I was never one to do things like make my own broth. Honestly, if it could be purchased from a store, I saw no reason to make something myself. Who has the time? Who wants to use all that effort? I work full time and have three kids – why make chicken stock when I can just buy it off the shelf?
As it turns out, there are more than a few reasons.
- It’s easier than you think.
- I can control what goes into it
- It’s not overly processed and/or full of salt/preservatives.
- Making your own is a hell of a lot cheaper than buying the good stuff and a lot better for you than buying the cheap stuff.
The first time I made my own broth, I was amazed at how much I wound up with. Surely it would take me MONTHS to use all this broth, right? Wrong. We went through almost all of it in just about 2 weeks. I’d use it for cooking veggies, making soups, adding flavor to just about anything savory. You can take leftovers, chop them up and add a few cups of homemade broth and – boom – instant soup.
I like to use my crockpot for making broth. I don’t have to watch it as closely, I can leave it on for 24 hours, and I can slow cook some chicken meat in the process.
Here’s how I do it:
- 6qt (or bigger) crockpot
- 1 chicken (free range, if you can afford it!)
- ½ white or yellow onion, chopped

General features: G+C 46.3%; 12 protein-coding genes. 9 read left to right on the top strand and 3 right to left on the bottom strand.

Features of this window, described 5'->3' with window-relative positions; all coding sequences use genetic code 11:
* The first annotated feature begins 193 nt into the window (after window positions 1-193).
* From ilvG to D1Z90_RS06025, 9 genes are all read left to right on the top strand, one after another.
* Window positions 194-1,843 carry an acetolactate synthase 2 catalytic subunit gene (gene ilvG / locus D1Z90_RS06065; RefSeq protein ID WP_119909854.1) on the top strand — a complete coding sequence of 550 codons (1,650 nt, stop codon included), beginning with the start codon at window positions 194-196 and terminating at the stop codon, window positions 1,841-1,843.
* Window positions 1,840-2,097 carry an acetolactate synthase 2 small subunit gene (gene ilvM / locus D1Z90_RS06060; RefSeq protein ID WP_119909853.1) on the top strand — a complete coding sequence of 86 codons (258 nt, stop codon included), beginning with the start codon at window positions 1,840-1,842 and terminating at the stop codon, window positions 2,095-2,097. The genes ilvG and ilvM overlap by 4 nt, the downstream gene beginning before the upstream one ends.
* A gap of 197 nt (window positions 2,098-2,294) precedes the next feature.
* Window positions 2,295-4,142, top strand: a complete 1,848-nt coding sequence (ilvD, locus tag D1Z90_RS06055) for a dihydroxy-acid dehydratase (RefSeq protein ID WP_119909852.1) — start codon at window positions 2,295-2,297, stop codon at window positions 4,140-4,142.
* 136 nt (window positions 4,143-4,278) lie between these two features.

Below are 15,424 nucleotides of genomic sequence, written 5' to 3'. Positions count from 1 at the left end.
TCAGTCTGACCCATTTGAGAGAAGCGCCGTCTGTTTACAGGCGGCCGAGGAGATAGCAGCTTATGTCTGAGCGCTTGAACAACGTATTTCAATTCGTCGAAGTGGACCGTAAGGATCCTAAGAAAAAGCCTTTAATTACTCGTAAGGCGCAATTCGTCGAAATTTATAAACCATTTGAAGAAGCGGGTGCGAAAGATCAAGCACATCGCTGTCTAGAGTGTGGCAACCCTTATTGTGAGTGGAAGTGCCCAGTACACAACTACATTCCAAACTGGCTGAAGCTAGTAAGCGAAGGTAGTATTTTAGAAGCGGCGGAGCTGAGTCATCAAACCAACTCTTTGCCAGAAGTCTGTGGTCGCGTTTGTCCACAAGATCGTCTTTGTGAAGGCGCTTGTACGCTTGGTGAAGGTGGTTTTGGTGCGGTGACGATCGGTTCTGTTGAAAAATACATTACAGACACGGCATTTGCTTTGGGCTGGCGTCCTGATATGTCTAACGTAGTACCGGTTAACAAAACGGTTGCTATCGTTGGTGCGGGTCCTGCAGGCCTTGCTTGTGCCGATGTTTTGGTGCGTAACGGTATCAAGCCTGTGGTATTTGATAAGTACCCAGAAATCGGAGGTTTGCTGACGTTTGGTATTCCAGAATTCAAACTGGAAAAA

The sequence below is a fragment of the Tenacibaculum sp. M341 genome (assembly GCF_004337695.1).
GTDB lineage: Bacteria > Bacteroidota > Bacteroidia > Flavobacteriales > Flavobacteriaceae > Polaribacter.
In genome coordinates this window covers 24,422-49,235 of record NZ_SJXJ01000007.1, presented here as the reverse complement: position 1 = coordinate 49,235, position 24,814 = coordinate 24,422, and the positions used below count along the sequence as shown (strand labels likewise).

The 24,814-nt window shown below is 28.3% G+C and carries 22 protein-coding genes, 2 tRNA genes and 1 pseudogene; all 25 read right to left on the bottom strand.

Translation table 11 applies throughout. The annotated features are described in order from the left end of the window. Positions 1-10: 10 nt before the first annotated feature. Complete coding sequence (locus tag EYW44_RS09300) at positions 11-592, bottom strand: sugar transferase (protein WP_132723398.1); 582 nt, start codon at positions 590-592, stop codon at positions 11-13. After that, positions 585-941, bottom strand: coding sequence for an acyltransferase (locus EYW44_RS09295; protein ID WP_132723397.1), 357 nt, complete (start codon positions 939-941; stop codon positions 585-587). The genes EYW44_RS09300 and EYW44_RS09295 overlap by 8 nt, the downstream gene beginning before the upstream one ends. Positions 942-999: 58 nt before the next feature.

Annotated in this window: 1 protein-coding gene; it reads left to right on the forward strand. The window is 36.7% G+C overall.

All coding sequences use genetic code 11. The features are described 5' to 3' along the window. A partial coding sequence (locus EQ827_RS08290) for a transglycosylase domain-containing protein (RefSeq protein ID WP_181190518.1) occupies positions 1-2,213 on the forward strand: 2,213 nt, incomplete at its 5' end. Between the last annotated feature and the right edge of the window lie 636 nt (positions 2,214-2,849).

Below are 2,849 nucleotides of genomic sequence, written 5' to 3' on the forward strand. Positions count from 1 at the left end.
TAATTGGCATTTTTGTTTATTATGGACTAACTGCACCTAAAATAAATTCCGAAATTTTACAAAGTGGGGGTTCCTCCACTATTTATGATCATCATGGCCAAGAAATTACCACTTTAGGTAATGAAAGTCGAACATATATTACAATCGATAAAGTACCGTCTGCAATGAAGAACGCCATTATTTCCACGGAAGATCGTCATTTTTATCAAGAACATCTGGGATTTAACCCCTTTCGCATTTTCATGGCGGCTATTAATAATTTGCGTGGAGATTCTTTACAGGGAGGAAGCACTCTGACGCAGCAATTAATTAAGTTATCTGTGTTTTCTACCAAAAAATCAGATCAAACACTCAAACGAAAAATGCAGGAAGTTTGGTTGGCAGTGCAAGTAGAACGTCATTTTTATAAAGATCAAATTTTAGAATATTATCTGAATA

- Herbs of your choosing (optional)
- Other veggies (optional)
- Lots of water
(Really, even the onion is optional! I just like the extra flavor it gives.)
I bought a free range bird this time – I figured if I was going to use this broth in everything, I’d go for the gold and get the best I could get. The smallest bird I could find was over 5lbs! It wouldn’t even fit in my crockpot. I removed the breasts (saved for another meal) and cut up what was left until it fit. I crammed that sucker in!
You can put the onion on the bottom of the crock or down the sides of the bird – wherever there is room. Season the chicken before putting it in the crockpot. Fill with water and either turn it on high for 3-4 hours or put it on low for 6-8 hours.
Once the chicken is cooked, pull it out and take all the meat off the bone that you can. Throw everything else back into the crockpot. Add more water and turn it on low for another 4-6 hours. At this point, everything should have fallen off the bones. At this stage, I used a slotted spoon to pull everything out of the liquid. Any meat I missed before went in one container, cartilage/skin/inedible pieces that weren’t bone went in a bowl (I tossed this stuff) and the bones went back into the pot. Add more water!
|Left to Right: Crock, yucky stuff, meat!|
I left the crockpot on low for another 12 hours or so.
|Check out that color!|
Put a cover of some kind over your container and stick it in the fridge for a few hours, letting the fat rise to the top. Once it has, skim the fat off …and do with it what you will! (I discard it, but I know others save it for cooking.)
|I have no idea why this pic won't rotate for meeee!!!|
Once the stock is frozen solid, pop them out of the tin (you may need to dip the cups in warm water to loosen) and place them in a Ziploc bag back in the freezer.
|Frozen flavor pods!|
I spent $16 on this free range bird, but from that I was able to get: 2 large breasts (enough to feed all 5 of us a main course for dinner one night), enough meat for 3-4 servings of chicken salad, plus 12 cups of broth. Not too bad, if you ask me!